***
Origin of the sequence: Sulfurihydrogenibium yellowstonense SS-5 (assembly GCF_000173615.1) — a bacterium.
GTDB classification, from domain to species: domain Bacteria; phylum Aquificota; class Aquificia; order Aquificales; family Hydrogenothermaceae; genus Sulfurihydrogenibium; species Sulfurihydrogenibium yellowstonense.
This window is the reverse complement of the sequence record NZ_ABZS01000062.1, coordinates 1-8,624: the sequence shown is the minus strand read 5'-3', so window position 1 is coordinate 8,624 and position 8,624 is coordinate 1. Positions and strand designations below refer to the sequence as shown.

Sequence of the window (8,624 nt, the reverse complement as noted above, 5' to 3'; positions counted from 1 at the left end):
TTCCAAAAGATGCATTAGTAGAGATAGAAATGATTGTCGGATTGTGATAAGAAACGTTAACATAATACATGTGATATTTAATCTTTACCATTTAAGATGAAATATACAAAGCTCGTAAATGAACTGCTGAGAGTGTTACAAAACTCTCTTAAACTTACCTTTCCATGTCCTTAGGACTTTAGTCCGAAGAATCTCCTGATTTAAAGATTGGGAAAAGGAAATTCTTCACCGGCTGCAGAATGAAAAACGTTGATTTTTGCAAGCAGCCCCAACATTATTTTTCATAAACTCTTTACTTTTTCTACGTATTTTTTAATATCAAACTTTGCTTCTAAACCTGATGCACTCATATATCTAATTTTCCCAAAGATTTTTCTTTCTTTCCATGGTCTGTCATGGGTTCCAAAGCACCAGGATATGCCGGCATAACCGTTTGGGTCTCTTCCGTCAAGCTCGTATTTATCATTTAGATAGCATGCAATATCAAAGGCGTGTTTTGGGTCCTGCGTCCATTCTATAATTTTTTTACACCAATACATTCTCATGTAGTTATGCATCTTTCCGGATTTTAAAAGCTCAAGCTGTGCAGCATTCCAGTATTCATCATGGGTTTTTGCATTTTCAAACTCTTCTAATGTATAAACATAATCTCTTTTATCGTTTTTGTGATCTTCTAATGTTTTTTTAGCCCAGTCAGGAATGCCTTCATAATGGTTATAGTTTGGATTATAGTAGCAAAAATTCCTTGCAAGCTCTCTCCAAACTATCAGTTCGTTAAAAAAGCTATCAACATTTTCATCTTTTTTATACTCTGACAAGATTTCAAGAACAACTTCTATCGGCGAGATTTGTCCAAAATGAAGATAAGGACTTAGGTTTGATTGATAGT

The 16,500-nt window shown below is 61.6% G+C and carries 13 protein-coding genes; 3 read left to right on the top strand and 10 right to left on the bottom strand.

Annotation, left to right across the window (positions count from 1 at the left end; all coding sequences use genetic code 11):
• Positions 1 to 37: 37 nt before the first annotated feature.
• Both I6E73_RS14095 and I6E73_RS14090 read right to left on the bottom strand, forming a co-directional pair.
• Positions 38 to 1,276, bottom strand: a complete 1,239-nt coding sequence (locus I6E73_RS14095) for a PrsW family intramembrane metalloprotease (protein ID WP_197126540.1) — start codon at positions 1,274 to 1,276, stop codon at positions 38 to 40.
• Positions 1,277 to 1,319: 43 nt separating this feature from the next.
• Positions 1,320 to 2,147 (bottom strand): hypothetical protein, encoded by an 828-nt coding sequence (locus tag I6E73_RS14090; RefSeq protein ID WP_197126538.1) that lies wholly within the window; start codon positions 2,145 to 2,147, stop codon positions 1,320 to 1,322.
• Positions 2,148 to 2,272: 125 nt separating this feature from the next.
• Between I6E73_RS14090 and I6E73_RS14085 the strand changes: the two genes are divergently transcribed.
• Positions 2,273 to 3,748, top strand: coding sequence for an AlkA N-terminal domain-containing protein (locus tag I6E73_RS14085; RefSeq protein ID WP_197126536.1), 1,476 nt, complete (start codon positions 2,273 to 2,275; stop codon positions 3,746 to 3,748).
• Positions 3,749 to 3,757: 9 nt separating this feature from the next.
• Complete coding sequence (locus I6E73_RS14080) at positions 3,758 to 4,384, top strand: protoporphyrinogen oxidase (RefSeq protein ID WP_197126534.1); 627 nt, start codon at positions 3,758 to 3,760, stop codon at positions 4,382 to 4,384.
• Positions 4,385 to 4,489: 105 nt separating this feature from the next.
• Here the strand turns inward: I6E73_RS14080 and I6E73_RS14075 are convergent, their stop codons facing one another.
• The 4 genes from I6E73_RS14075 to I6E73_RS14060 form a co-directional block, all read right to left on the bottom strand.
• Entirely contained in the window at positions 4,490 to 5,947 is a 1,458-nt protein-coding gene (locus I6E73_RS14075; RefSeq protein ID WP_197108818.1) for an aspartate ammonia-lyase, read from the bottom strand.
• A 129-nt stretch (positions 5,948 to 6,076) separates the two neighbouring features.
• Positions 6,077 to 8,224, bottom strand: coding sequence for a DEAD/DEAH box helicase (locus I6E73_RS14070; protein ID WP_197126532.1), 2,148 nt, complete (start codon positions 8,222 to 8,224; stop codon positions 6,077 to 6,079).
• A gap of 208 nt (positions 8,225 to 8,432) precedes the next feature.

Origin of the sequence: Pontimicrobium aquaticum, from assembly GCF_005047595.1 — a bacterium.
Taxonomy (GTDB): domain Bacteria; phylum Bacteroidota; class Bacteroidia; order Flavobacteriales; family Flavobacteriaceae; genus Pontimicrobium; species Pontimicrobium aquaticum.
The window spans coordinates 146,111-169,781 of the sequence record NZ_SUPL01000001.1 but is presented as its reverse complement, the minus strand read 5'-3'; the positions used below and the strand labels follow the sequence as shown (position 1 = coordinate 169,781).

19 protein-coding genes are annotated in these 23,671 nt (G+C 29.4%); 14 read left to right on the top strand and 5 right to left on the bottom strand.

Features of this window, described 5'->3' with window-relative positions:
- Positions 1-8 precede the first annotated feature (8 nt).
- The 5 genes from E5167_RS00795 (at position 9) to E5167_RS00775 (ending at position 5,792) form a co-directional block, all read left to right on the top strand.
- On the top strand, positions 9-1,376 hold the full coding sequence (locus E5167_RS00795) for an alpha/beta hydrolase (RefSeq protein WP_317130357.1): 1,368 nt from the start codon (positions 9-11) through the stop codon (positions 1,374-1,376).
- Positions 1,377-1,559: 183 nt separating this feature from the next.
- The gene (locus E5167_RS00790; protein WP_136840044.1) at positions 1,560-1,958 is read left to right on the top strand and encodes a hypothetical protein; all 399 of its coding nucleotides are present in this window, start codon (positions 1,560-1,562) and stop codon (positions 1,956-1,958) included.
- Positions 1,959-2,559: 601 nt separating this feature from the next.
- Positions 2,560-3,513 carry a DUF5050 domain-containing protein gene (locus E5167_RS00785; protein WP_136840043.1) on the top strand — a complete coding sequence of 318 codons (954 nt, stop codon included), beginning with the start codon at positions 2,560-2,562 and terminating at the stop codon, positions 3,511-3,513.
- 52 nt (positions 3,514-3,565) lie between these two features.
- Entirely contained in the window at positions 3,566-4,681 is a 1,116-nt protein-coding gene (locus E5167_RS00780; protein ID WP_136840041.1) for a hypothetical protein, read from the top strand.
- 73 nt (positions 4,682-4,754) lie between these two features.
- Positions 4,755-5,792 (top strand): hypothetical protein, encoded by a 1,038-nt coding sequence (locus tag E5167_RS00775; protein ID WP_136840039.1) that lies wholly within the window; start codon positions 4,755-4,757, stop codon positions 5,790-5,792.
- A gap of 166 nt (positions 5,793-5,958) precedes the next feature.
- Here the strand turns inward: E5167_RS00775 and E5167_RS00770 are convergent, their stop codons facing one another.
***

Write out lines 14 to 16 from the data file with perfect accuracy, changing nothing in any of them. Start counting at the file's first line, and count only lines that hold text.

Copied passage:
• Between I6E73_RS14090 and I6E73_RS14085 the strand changes: the two genes are divergently transcribed.
• Positions 2,273 to 3,748, top strand: coding sequence for an AlkA N-terminal domain-containing protein (locus tag I6E73_RS14085; RefSeq protein ID WP_197126536.1), 1,476 nt, complete (start codon positions 2,273 to 2,275; stop codon positions 3,746 to 3,748).
• Positions 3,749 to 3,757: 9 nt separating this feature from the next.